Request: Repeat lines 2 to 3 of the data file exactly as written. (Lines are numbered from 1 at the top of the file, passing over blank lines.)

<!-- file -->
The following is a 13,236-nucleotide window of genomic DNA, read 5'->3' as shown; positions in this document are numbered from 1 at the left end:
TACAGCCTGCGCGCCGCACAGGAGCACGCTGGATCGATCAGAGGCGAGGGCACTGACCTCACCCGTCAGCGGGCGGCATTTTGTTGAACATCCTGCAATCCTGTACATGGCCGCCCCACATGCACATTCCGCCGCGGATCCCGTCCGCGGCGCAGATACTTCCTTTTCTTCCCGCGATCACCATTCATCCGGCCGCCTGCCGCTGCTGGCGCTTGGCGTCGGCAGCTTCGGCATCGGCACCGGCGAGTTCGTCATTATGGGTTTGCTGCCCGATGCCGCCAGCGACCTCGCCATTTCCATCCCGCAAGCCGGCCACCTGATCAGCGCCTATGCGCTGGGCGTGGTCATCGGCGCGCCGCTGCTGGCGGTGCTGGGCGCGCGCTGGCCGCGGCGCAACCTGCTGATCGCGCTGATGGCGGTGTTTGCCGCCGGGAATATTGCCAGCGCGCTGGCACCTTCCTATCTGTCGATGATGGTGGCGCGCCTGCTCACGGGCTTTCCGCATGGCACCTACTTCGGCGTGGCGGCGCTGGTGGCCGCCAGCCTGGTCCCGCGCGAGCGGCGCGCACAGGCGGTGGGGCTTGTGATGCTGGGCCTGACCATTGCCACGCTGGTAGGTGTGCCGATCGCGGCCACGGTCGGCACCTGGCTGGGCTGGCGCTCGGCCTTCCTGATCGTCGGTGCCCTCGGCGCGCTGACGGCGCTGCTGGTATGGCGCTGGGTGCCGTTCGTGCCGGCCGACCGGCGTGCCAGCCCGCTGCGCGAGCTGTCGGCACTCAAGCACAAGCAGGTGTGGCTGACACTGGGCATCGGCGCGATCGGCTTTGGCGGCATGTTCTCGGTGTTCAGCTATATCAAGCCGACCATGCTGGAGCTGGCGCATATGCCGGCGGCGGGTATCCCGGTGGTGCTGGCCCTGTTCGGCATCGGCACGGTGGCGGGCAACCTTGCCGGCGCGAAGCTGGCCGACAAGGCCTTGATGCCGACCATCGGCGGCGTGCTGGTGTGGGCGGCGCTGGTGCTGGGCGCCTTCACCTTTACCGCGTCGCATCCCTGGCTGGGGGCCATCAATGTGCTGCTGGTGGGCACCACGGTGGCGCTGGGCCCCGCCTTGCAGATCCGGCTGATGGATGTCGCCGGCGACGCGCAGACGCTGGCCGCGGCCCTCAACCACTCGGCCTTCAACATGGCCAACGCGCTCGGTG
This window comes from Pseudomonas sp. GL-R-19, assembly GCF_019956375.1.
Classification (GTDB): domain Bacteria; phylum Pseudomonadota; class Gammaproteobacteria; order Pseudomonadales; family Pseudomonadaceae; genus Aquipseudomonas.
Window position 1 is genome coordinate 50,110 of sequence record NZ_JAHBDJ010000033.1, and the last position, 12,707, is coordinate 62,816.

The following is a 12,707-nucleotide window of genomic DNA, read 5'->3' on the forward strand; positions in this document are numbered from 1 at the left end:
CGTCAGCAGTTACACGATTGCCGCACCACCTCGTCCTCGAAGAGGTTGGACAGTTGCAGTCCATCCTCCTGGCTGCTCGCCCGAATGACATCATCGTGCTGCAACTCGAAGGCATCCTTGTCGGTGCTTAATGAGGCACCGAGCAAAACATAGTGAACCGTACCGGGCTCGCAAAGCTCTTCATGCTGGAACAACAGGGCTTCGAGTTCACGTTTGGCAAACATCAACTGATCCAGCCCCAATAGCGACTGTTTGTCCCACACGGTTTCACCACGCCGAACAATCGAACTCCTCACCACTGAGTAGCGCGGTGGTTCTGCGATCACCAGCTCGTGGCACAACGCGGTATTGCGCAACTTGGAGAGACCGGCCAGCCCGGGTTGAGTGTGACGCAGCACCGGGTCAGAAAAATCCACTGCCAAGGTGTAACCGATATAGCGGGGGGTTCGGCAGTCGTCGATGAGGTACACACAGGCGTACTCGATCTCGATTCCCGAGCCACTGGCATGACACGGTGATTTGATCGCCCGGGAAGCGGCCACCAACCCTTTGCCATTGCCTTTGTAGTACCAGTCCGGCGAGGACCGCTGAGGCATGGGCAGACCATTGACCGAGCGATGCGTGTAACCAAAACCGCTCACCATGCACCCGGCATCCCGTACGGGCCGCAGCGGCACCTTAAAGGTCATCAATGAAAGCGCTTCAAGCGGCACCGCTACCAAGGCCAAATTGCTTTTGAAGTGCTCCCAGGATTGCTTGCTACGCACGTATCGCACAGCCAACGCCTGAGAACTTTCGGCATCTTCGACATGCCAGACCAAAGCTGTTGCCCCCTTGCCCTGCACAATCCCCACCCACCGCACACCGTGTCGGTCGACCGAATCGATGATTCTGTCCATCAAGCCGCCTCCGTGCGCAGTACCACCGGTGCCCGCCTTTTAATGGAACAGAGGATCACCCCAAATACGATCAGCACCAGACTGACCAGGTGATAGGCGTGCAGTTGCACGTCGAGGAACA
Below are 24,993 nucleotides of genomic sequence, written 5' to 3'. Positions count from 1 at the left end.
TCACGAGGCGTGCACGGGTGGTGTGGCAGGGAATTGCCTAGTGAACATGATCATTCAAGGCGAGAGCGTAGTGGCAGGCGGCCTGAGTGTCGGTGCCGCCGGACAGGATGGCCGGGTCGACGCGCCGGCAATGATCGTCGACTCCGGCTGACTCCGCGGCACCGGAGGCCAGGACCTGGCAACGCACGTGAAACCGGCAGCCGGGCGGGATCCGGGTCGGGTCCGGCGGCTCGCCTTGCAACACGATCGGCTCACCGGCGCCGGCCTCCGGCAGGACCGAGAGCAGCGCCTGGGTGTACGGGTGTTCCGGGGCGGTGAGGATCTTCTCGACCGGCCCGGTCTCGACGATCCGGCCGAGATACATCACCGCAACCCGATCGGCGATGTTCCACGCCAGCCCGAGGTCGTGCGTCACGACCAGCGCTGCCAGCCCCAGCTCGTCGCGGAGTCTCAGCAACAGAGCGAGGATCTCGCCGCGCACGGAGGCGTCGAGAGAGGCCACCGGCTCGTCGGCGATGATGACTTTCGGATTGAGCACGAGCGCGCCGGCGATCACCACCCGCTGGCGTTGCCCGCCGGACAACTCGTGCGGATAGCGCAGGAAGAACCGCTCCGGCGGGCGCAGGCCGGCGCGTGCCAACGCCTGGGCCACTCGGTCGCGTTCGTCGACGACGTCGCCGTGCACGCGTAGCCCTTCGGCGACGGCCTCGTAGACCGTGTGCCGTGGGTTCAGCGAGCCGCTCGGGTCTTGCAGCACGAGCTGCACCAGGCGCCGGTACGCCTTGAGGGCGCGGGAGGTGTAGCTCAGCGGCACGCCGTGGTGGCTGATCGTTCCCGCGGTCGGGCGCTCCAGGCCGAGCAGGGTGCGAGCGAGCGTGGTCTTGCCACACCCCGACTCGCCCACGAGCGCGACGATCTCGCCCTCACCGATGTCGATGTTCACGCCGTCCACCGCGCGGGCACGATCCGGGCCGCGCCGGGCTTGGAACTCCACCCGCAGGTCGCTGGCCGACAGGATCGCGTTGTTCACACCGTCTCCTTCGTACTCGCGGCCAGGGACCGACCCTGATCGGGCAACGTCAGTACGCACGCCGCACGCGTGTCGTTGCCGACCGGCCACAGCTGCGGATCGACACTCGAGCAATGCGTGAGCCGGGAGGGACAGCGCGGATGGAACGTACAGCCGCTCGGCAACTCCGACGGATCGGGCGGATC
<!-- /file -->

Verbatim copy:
TACAGCCTGCGCGCCGCACAGGAGCACGCTGGATCGATCAGAGGCGAGGGCACTGACCTCACCCGTCAGCGGGCGGCATTTTGTTGAACATCCTGCAATCCTGTACATGGCCGCCCCACATGCACATTCCGCCGCGGATCCCGTCCGCGGCGCAGATACTTCCTTTTCTTCCCGCGATCACCATTCATCCGGCCGCCTGCCGCTGCTGGCGCTTGGCGTCGGCAGCTTCGGCATCGGCACCGGCGAGTTCGTCATTATGGGTTTGCTGCCCGATGCCGCCAGCGACCTCGCCATTTCCATCCCGCAAGCCGGCCACCTGATCAGCGCCTATGCGCTGGGCGTGGTCATCGGCGCGCCGCTGCTGGCGGTGCTGGGCGCGCGCTGGCCGCGGCGCAACCTGCTGATCGCGCTGATGGCGGTGTTTGCCGCCGGGAATATTGCCAGCGCGCTGGCACCTTCCTATCTGTCGATGATGGTGGCGCGCCTGCTCACGGGCTTTCCGCATGGCACCTACTTCGGCGTGGCGGCGCTGGTGGCCGCCAGCCTGGTCCCGCGCGAGCGGCGCGCACAGGCGGTGGGGCTTGTGATGCTGGGCCTGACCATTGCCACGCTGGTAGGTGTGCCGATCGCGGCCACGGTCGGCACCTGGCTGGGCTGGCGCTCGGCCTTCCTGATCGTCGGTGCCCTCGGCGCGCTGACGGCGCTGCTGGTATGGCGCTGGGTGCCGTTCGTGCCGGCCGACCGGCGTGCCAGCCCGCTGCGCGAGCTGTCGGCACTCAAGCACAAGCAGGTGTGGCTGACACTGGGCATCGGCGCGATCGGCTTTGGCGGCATGTTCTCGGTGTTCAGCTATATCAAGCCGACCATGCTGGAGCTGGCGCATATGCCGGCGGCGGGTATCCCGGTGGTGCTGGCCCTGTTCGGCATCGGCACGGTGGCGGGCAACCTTGCCGGCGCGAAGCTGGCCGACAAGGCCTTGATGCCGACCATCGGCGGCGTGCTGGTGTGGGCGGCGCTGGTGCTGGGCGCCTTCACCTTTACCGCGTCGCATCCCTGGCTGGGGGCCATCAATGTGCTGCTGGTGGGCACCACGGTGGCGCTGGGCCCCGCCTTGCAGATCCGGCTGATGGATGTCGCCGGCGACGCGCAGACGCTGGCCGCGGCCCTCAACCACTCGGCCTTCAACATGGCCAACGCGCTCGGTG
This window comes from Pseudomonas sp. GL-R-19, assembly GCF_019956375.1.